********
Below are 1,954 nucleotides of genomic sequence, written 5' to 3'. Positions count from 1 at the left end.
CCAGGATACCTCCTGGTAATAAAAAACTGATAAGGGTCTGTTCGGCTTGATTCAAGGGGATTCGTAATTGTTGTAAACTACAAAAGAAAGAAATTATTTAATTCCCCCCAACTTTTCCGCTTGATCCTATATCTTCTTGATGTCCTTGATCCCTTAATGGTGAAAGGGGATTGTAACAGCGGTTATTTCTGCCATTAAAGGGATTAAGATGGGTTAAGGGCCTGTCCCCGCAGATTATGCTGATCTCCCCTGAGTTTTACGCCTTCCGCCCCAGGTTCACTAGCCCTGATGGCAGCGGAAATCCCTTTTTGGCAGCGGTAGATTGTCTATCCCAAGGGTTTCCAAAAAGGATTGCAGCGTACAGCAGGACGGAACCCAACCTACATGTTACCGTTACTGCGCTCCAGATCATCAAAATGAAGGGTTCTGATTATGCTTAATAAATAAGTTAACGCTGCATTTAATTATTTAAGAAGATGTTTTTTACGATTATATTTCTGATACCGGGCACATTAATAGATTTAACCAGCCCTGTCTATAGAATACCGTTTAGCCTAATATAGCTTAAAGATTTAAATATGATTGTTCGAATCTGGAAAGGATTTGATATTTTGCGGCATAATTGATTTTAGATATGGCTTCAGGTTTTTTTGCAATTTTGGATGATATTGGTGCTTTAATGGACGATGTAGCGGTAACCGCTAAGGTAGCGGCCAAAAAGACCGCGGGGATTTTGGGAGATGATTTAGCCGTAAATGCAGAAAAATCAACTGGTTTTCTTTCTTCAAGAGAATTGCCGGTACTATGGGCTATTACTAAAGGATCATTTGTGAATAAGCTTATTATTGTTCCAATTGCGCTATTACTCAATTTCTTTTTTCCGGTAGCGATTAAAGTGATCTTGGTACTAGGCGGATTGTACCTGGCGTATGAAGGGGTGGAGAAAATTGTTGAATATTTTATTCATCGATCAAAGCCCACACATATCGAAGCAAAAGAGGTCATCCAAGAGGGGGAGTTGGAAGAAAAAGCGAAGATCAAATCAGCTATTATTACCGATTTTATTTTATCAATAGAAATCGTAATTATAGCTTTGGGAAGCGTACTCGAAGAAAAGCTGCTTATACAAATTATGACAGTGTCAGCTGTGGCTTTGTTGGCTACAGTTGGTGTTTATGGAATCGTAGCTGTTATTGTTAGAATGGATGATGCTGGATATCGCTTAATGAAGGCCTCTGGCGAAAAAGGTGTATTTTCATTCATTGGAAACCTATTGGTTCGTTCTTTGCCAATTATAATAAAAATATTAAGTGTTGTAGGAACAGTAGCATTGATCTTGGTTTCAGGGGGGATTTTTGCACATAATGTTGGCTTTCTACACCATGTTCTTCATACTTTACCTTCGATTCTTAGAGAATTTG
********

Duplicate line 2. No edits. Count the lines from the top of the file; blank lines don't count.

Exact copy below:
CCAGGATACCTCCTGGTAATAAAAAACTGATAAGGGTCTGTTCGGCTTGATTCAAGGGGATTCGTAATTGTTGTAAACTACAAAAGAAAGAAATTATTTAATTCCCCCCAACTTTTCCGCTTGATCCTATATCTTCTTGATGTCCTTGATCCCTTAATGGTGAAAGGGGATTGTAACAGCGGTTATTTCTGCCATTAAAGGGATTAAGATGGGTTAAGGGCCTGTCCCCGCAGATTATGCTGATCTCCCCTGAGTTTTACGCCTTCCGCCCCAGGTTCACTAGCCCTGATGGCAGCGGAAATCCCTTTTTGGCAGCGGTAGATTGTCTATCCCAAGGGTTTCCAAAAAGGATTGCAGCGTACAGCAGGACGGAACCCAACCTACATGTTACCGTTACTGCGCTCCAGATCATCAAAATGAAGGGTTCTGATTATGCTTAATAAATAAGTTAACGCTGCATTTAATTATTTAAGAAGATGTTTTTTACGATTATATTTCTGATACCGGGCACATTAATAGATTTAACCAGCCCTGTCTATAGAATACCGTTTAGCCTAATATAGCTTAAAGATTTAAATATGATTGTTCGAATCTGGAAAGGATTTGATATTTTGCGGCATAATTGATTTTAGATATGGCTTCAGGTTTTTTTGCAATTTTGGATGATATTGGTGCTTTAATGGACGATGTAGCGGTAACCGCTAAGGTAGCGGCCAAAAAGACCGCGGGGATTTTGGGAGATGATTTAGCCGTAAATGCAGAAAAATCAACTGGTTTTCTTTCTTCAAGAGAATTGCCGGTACTATGGGCTATTACTAAAGGATCATTTGTGAATAAGCTTATTATTGTTCCAATTGCGCTATTACTCAATTTCTTTTTTCCGGTAGCGATTAAAGTGATCTTGGTACTAGGCGGATTGTACCTGGCGTATGAAGGGGTGGAGAAAATTGTTGAATATTTTATTCATCGATCAAAGCCCACACATATCGAAGCAAAAGAGGTCATCCAAGAGGGGGAGTTGGAAGAAAAAGCGAAGATCAAATCAGCTATTATTACCGATTTTATTTTATCAATAGAAATCGTAATTATAGCTTTGGGAAGCGTACTCGAAGAAAAGCTGCTTATACAAATTATGACAGTGTCAGCTGTGGCTTTGTTGGCTACAGTTGGTGTTTATGGAATCGTAGCTGTTATTGTTAGAATGGATGATGCTGGATATCGCTTAATGAAGGCCTCTGGCGAAAAAGGTGTATTTTCATTCATTGGAAACCTATTGGTTCGTTCTTTGCCAATTATAATAAAAATATTAAGTGTTGTAGGAACAGTAGCATTGATCTTGGTTTCAGGGGGGATTTTTGCACATAATGTTGGCTTTCTACACCATGTTCTTCATACTTTACCTTCGATTCTTAGAGAATTTG